BUSH:  Prices of gasoline should serve as a wake-up call to all of us involved in public office that we have got an energy security problem and a national security problem, and now is the time to deal with it in a forceful way.

SCARBOROUGH:  If so, their conversions have been a long time coming.  When I was in Congress, California Democrat George Miller and I tried to abolish corporate welfare for the world‘s biggest oil companies.  Our efforts to kill royalty relief were crushed by Republicans and Democrats alike.  That decision may end up fattening oil companies‘ bottom lines by more than $35 billion, that according to “The New York Times.”

And earlier this year, big oil‘s biggest allies on Capitol Hill crammed through another $2 billion in tax breaks for oil companies, although these same oil companies were racking up record profits during the post-Katrina energy crisis.

UNIDENTIFIED MALE:  I have never liked you.  Never.  I never will.

SCARBOROUGH:  Now, with gas prices are skyrocketing to record highs, these same lawmakers have seen the light.

UNIDENTIFIED MALE:  I have sinned against you, my Lord!

SCARBOROUGH:  The only question is, will the American voters be as forgiving as Tammy Faye Bakker‘s followers were of her?

TAMMY FAYE BAKKER, TELEVANGELIST:  We are so happy to be back!



SCARBOROUGH:  Let‘s bring in Georgia Congressman Jack Kingston, who met with President Bush and other members of Congress this morning.  Congressman, hallelujah.


SCARBOROUGH:  You sat there with President Bush today.  Has he seen the light?  Does he have any real plan to bring down gas prices?

REP. JACK KINGSTON ®, GEORGIA:  Yes, he does, Joe.  I got to compliment you.  I didn‘t know you were such a religious guy, but I‘m very impressed.  And I want to say everybody on Capitol Hill has religion.

What the president talked about is taking away some of these tax credits, that you‘re right, that we passed in hopes that they would explore for a new oil supply.  But they did not.  They just rolled it into profit.  We want to take those tax credits back.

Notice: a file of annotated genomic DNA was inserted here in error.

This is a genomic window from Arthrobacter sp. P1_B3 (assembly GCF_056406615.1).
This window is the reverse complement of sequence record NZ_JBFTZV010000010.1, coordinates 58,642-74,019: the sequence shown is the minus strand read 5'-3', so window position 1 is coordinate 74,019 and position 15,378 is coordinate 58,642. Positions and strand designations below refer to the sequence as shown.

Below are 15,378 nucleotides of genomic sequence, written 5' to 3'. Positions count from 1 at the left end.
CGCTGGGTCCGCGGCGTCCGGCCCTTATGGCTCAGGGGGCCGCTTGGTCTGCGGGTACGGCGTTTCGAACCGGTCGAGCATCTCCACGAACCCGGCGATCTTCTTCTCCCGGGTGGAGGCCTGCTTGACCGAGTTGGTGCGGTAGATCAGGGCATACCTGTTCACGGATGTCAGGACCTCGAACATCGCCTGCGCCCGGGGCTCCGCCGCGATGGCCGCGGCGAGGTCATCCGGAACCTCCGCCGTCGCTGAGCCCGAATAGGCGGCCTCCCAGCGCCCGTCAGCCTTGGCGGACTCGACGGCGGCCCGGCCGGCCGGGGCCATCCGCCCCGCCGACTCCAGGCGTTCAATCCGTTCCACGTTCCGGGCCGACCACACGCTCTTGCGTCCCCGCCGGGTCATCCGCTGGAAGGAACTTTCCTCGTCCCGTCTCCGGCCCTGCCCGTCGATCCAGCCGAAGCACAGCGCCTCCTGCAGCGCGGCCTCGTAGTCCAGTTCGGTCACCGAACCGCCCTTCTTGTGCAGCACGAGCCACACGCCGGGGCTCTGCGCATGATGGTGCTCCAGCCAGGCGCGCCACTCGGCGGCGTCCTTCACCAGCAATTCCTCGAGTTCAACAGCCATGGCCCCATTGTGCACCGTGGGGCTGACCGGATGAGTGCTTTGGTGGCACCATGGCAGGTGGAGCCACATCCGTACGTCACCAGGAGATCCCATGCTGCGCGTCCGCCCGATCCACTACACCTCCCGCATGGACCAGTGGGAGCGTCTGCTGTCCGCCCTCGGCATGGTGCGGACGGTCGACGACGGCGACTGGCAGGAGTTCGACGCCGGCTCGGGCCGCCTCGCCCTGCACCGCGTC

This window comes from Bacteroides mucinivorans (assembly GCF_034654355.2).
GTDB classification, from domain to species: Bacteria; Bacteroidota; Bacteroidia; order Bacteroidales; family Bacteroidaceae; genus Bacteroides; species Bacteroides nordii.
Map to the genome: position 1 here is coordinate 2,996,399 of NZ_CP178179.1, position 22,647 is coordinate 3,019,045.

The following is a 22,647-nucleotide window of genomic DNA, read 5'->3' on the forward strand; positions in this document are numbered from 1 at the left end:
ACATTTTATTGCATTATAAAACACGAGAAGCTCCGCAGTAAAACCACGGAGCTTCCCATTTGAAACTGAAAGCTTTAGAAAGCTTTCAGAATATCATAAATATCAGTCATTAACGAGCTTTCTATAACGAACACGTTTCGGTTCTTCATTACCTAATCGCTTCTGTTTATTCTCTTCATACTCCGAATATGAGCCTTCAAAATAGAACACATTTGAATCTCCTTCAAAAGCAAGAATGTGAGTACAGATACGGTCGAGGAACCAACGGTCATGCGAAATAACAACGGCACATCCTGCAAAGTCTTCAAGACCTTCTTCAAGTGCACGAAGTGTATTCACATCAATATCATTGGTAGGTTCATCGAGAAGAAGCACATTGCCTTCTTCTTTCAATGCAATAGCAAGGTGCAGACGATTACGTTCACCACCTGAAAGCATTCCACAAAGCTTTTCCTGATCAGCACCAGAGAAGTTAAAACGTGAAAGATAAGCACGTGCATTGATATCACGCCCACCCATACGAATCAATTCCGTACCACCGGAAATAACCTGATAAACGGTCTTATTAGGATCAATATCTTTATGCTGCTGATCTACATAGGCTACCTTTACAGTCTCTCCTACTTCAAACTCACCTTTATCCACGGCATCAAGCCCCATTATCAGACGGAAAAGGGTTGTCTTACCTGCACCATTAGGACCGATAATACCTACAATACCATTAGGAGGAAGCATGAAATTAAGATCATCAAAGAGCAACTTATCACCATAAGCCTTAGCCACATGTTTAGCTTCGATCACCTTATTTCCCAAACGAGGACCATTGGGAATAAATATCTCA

We also want to change the state-by-state boutique fuel requirements, which is costing them a lot more money, and that‘s being passed on to the consumers.  We want to streamline that.  We also talked today about opening oil (INAUDIBLE) lease (ph) sale 181 in the Gulf of Florida that would bring in a great supply of oil, and we‘ve always had trouble opening that up.  But that was one of the things we talked about.  We talked about flex-fuel vehicles.  We talked about ethanol.  We talked about...



SCARBOROUGH:  Let‘s say we start drilling—let‘s say we start drilling off of Florida, off of California, off of Alaska, which I—

Alaska, which I voted for.  Let‘s say—let‘s say we do all of these things.  Isn‘t it still going to be several years before there‘s going to be any change at the pump?

KINGSTON:  Joe, I think there would be, in one sense.  In another sense, what I would like to see, if we could all (INAUDIBLE) say we‘re going reduce our addiction to foreign oil—and I‘ve got a bill, bipartisan bill that reduces our consumption 10 percent in 10 years and 20 percent in 20 years and moves us towards flex-fuel vehicles, what would happen is I think Wall Street would start investing in ethanol plants and all kinds of other ways.  And I think we could cut—see a change at the pump almost immediately because, psychologically, if nothing else, the oil companies would realize, Hey, people have had enough.  Three dollars a gallon was a bridge too far, and people are serious about driving hybrids.